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Here is what I do. In the winter, I do not have running water in my shop where I brew. I use a 35 gallon garbage can filled with water, I also freeze 2 liter soda bottles in my freezer. The Using a small irrigation pump I purchased from Harbor Freight, I circulate the ice cold water to chill a ten gallon batch, collecting the for five gallons of hot water for clean up of my system. I keep the Garbage can filled with a small amount of bleach to stop any unwanted growth. I have been using this system for about 6 years. Cheers
 

superiorsat

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I was thinking I would set it up to where the wort goes straight in from my kettle valve to the CFC, and then hits the pump on the way out.
You always want to control flow with a valve after the pump. You would be choking your pump doing it this way.

" That way I could control the flow at the kettle so its just enough to prime the pump but hopefully slow enough to cool somewhat efficiently. "
Edit: couldn't fix the way I originally quoted so it is what it is. +1 on Immersion Chiller inline in a bucket of ice water.
 
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phbern

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Here is what I do. In the winter, I do not have running water in my shop where I brew. I use a 35 gallon garbage can filled with water, I also freeze 2 liter soda bottles in my freezer. The Using a small irrigation pump I purchased from Harbor Freight, I circulate the ice cold water to chill a ten gallon batch, collecting the for five gallons of hot water for clean up of my system. I keep the Garbage can filled with a small amount of bleach to stop any unwanted growth. I have been using this system for about 6 years. Cheers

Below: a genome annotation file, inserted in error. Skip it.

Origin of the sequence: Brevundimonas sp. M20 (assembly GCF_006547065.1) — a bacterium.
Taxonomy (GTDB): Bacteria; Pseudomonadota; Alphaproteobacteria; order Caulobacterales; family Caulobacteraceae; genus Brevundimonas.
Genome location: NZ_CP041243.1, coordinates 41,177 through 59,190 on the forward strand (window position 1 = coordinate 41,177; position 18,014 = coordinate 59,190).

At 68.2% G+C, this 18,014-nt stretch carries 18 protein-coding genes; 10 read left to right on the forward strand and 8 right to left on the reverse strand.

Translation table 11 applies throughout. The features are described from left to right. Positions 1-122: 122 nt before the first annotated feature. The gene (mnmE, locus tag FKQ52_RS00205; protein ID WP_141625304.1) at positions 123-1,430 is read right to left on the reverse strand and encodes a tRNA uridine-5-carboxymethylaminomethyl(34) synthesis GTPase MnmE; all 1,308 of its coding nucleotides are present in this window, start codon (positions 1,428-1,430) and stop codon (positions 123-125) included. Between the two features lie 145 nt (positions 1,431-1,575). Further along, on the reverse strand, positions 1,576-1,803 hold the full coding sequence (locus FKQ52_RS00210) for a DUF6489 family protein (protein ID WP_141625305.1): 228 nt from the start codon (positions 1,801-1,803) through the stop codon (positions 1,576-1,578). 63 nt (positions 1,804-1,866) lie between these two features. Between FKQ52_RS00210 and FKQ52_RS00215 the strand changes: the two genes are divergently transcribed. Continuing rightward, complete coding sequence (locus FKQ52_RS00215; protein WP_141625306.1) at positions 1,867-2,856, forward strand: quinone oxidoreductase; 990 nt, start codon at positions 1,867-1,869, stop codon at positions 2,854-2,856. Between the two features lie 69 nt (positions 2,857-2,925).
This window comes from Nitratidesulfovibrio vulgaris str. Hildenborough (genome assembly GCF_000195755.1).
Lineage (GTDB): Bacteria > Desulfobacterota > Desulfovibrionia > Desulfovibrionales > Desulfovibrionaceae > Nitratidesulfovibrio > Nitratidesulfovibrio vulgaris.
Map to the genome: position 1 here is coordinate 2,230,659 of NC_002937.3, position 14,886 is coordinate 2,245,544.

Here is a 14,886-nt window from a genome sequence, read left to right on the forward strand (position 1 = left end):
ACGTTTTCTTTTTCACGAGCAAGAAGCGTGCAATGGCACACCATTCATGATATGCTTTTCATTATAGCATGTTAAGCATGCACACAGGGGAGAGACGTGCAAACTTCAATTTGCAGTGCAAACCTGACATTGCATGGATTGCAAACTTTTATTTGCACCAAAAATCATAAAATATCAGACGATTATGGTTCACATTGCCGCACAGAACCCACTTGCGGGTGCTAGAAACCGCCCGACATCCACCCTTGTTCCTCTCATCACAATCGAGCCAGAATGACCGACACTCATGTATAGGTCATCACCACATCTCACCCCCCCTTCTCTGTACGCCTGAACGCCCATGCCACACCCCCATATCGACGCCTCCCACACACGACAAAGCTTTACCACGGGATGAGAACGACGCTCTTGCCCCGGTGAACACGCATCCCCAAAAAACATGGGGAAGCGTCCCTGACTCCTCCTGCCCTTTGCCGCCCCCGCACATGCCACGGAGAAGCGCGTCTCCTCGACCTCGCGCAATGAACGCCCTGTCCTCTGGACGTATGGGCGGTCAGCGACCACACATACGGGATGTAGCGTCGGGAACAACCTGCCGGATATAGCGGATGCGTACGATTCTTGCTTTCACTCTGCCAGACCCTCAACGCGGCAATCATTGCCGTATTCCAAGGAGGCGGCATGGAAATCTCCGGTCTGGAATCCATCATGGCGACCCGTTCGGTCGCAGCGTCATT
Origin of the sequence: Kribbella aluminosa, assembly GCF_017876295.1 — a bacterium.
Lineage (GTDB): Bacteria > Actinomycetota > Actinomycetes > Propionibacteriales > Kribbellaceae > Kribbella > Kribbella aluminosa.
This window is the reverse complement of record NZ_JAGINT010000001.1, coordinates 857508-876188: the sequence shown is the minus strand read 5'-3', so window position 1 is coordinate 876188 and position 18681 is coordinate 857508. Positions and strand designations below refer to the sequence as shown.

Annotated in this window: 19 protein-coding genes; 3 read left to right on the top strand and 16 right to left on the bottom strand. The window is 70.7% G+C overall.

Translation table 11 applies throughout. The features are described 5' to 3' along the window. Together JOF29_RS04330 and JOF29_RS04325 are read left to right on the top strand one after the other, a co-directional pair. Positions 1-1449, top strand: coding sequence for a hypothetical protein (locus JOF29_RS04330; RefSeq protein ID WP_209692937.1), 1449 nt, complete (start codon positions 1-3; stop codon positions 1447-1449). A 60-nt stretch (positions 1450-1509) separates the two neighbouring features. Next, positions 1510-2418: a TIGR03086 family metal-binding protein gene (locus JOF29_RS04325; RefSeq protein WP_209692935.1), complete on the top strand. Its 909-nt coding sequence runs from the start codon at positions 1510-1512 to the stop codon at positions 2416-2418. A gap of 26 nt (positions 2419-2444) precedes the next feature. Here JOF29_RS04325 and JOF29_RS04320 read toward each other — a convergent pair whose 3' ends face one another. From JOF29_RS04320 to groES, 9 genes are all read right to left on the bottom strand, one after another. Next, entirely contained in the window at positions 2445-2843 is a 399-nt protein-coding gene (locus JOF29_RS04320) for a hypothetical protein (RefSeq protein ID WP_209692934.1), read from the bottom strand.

I use a similar method, though I brew in my kitchen. I fill my sink with water and re-usable ice packs and use a submersible pump. I let the faucet run at the same rate as the pump so there is always a supply of cold water. I have the hot water return back down the drain (I modified the drain plug so the cold water doesn't run down as well) but you could collect it for clean-up as well. I brew in my kitchen with a Grainfather 30 but clean everything in my basement.
 

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Cooling water temp is the primary factor, though with a whirlpool arm on the kettle, an additional advantage of recirc is building a cone to keep trub out of your fermenter.

With ground water temps in the 70s-80s and half barrel batch sizes, recirc is a must for me, but I throttle water to something like 2 gpm. I bring it to 90 then let fermentation temp control bring it down to pitch.